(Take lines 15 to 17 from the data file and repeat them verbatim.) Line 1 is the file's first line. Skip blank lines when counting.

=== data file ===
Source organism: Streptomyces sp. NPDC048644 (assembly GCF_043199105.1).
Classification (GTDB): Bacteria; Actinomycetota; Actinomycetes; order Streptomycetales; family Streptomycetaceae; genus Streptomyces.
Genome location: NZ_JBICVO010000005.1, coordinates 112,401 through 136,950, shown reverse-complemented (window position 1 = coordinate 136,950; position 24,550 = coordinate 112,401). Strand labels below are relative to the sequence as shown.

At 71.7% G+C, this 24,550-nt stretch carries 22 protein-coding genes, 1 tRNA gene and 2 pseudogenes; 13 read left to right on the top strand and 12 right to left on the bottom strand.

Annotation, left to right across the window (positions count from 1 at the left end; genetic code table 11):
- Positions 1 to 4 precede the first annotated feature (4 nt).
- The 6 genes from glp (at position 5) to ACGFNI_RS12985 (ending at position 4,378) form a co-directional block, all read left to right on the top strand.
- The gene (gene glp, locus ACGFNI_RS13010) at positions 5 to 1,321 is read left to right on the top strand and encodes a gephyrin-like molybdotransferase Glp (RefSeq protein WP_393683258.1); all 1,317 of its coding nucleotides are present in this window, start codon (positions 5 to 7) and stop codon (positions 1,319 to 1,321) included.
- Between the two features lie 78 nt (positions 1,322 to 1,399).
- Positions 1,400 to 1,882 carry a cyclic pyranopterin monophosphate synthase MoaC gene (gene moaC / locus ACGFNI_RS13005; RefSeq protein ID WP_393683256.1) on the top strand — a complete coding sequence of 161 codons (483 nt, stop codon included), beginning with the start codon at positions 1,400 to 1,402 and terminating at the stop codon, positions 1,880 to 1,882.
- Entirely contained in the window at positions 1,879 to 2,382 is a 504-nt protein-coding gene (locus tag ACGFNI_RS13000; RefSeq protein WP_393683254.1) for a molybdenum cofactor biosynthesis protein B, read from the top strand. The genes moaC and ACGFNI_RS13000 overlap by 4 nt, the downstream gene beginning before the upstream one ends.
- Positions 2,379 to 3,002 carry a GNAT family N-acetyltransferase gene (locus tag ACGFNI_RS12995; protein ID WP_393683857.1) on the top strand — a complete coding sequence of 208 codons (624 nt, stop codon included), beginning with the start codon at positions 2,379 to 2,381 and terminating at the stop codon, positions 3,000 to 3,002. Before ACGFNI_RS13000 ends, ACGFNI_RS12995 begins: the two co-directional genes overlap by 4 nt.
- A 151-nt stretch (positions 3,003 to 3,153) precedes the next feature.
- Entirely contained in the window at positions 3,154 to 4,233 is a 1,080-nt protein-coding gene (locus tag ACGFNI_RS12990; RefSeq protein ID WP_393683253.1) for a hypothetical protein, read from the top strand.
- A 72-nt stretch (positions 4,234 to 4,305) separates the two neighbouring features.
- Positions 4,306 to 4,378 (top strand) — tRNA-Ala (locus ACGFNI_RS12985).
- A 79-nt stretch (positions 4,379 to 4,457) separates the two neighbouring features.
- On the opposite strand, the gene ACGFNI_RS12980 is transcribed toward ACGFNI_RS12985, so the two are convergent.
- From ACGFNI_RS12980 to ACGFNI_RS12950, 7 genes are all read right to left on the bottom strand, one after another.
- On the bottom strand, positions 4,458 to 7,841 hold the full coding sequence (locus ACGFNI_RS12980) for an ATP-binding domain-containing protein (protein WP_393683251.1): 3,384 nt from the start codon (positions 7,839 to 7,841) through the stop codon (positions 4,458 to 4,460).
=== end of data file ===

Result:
- A 72-nt stretch (positions 4,234 to 4,305) separates the two neighbouring features.
- Positions 4,306 to 4,378 (top strand) — tRNA-Ala (locus ACGFNI_RS12985).
- A 79-nt stretch (positions 4,379 to 4,457) separates the two neighbouring features.